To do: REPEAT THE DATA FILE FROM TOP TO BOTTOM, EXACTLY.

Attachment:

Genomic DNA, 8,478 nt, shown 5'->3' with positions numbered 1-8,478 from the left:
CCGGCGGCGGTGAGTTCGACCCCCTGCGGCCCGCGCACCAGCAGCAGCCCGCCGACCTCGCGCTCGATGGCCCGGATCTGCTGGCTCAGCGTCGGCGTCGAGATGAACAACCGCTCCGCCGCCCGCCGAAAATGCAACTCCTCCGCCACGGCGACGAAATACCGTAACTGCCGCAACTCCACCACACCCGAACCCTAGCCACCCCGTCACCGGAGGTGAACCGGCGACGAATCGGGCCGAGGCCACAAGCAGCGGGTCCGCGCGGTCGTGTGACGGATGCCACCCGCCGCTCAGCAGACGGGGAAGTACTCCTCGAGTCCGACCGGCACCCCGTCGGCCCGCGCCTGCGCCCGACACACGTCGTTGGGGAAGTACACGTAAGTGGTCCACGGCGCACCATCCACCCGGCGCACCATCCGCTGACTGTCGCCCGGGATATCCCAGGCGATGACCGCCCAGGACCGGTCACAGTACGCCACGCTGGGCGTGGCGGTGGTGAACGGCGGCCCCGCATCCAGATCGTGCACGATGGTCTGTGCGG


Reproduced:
Genomic DNA, 8,478 nt, shown 5'->3' with positions numbered 1-8,478 from the left:
CCGGCGGCGGTGAGTTCGACCCCCTGCGGCCCGCGCACCAGCAGCAGCCCGCCGACCTCGCGCTCGATGGCCCGGATCTGCTGGCTCAGCGTCGGCGTCGAGATGAACAACCGCTCCGCCGCCCGCCGAAAATGCAACTCCTCCGCCACGGCGACGAAATACCGTAACTGCCGCAACTCCACCACACCCGAACCCTAGCCACCCCGTCACCGGAGGTGAACCGGCGACGAATCGGGCCGAGGCCACAAGCAGCGGGTCCGCGCGGTCGTGTGACGGATGCCACCCGCCGCTCAGCAGACGGGGAAGTACTCCTCGAGTCCGACCGGCACCCCGTCGGCCCGCGCCTGCGCCCGACACACGTCGTTGGGGAAGTACACGTAAGTGGTCCACGGCGCACCATCCACCCGGCGCACCATCCGCTGACTGTCGCCCGGGATATCCCAGGCGATGACCGCCCAGGACCGGTCACAGTACGCCACGCTGGGCGTGGCGGTGGTGAACGGCGGCCCCGCATCCAGATCGTGCACGATGGTCTGTGCGG